He pushed himself upright and wondered at the time. A quiet din from the street let him know that the town was awake, but the clock at his bedside sat dumb. He couldn't even judge time by the quality of light that filled the room.
Slowly, he stood and felt his way to the window. He held back curtain and let the sunlight fall on him. He listened to the sounds of the people below and tried to judge the time of day from their utterances, from the intensity of the sun - but found nothing he could use.
He felt his way to his bureau and opened the middle drawer. He ran his hand through the clothing until he found a little wooden box pushed to the bottom. From within, he pulled the familiar form of a pocket watch and checked to find it still ticking. Absently, he wound it as he made his way back to the bed. With a sigh, he sat again. He ran his thumb across the lid, missing the feeling of his initials. No, his grandfather's watch was back at Nathan's...with his clothing. This was one that he'd won a couple days ago and was destined to be sold the next time he went to a town with a decent jeweler.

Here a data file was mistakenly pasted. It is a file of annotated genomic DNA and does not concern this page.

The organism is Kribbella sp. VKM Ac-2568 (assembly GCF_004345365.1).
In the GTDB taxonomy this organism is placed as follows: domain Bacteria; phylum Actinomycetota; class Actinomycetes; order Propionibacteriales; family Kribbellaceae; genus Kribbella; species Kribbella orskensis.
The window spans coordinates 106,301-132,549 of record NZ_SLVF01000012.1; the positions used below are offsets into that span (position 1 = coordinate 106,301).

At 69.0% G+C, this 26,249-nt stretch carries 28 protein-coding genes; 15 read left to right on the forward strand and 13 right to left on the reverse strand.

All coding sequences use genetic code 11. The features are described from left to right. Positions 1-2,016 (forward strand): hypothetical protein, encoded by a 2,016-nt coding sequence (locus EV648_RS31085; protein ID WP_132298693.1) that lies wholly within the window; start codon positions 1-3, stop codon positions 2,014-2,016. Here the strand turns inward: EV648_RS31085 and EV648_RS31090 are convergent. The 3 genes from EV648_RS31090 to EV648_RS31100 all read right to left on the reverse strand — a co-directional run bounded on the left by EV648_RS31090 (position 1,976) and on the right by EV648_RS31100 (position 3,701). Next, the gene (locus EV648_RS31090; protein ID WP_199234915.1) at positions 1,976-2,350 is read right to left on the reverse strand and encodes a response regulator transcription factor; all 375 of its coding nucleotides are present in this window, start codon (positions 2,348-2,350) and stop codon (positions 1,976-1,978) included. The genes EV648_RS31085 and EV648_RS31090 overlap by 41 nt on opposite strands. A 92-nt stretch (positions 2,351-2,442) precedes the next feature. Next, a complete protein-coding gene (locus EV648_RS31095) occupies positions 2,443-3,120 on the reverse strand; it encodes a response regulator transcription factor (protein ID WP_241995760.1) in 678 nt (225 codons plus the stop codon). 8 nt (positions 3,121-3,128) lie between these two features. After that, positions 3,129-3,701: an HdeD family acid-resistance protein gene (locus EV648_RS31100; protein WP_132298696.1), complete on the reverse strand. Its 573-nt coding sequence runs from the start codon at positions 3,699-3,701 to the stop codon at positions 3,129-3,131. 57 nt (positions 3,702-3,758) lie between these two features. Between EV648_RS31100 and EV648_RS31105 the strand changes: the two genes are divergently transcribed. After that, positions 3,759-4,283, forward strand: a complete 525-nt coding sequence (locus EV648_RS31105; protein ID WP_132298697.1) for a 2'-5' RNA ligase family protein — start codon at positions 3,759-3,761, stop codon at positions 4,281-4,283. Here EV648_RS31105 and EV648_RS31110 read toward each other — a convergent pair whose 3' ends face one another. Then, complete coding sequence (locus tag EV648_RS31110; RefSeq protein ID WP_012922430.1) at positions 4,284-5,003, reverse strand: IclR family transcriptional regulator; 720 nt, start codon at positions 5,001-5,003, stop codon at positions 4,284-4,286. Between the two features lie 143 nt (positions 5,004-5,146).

It was a finer watch than his favorite one - but all things considered, he'd rather sacrifice this one. Now, he'd just have to find the right tool to pop off the glass.
He sat on his bed and contemplated what to use and how to find it. Lord, that might be difficult. He clenched the watch as he comprehended how hard these simple little tasks had become.
Outside the people of Four Corners moved about on their own little journeys, completing simple tasks, out shopping or simply strolling along. They took for granted how easy their lives were -- able to see everything around them -- able to find anything with a glance -- able to find their way without groping.
They moved in light and color.
"How am I going to do this?" he whispered. "Oh God, how will I manage?"
Ezra dropped one hand to his lap and slowly rolled the watch in it, feeling it
thrumming slightly with each tick. His other hand pressed to his sightless eyes as he tried to fathom it
all. He would have cried, but Nathan had for forbid him to do so.